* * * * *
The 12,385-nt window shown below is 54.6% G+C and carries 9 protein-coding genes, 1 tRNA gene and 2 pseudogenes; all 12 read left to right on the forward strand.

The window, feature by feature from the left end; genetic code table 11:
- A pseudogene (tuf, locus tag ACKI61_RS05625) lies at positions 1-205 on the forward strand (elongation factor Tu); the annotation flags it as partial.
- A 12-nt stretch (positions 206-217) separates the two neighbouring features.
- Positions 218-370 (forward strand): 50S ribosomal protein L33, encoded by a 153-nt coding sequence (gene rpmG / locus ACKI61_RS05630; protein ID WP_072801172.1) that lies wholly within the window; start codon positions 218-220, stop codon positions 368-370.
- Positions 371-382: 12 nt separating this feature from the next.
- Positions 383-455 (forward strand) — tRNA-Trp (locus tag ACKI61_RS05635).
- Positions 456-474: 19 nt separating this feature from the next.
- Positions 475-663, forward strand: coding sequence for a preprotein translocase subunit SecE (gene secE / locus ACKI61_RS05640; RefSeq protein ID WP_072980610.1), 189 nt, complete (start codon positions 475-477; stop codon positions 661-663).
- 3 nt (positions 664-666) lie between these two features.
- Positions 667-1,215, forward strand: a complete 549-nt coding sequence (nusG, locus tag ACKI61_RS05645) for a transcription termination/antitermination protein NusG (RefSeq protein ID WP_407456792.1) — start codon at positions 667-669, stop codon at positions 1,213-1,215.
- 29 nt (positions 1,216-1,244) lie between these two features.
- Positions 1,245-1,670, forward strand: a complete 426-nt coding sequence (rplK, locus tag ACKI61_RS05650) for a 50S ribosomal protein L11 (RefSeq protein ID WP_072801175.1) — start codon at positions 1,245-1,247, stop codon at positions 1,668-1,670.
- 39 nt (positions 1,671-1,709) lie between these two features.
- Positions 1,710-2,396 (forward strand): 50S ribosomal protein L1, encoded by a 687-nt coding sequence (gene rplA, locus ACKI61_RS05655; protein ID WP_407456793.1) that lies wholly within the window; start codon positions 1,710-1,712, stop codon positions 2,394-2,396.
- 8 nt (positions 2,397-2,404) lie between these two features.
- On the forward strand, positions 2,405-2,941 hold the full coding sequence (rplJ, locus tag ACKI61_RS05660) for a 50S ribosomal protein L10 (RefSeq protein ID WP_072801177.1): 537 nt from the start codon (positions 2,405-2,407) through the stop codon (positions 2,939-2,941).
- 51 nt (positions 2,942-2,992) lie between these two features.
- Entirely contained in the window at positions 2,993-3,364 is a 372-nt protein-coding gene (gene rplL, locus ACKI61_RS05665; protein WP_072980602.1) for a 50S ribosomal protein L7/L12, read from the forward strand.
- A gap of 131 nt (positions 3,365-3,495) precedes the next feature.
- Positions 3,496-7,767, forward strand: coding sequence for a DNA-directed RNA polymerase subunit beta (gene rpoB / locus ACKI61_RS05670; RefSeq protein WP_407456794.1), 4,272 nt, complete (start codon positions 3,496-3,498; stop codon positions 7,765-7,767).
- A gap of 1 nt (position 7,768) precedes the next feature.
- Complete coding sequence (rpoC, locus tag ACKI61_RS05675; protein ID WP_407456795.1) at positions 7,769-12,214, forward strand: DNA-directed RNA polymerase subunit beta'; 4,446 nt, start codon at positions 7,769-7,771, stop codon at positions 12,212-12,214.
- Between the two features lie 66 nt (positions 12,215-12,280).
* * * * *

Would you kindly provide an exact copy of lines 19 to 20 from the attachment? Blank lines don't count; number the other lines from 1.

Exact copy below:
- Entirely contained in the window at positions 2,993-3,364 is a 372-nt protein-coding gene (gene rplL, locus ACKI61_RS05665; protein WP_072980602.1) for a 50S ribosomal protein L7/L12, read from the forward strand.
- A gap of 131 nt (positions 3,365-3,495) precedes the next feature.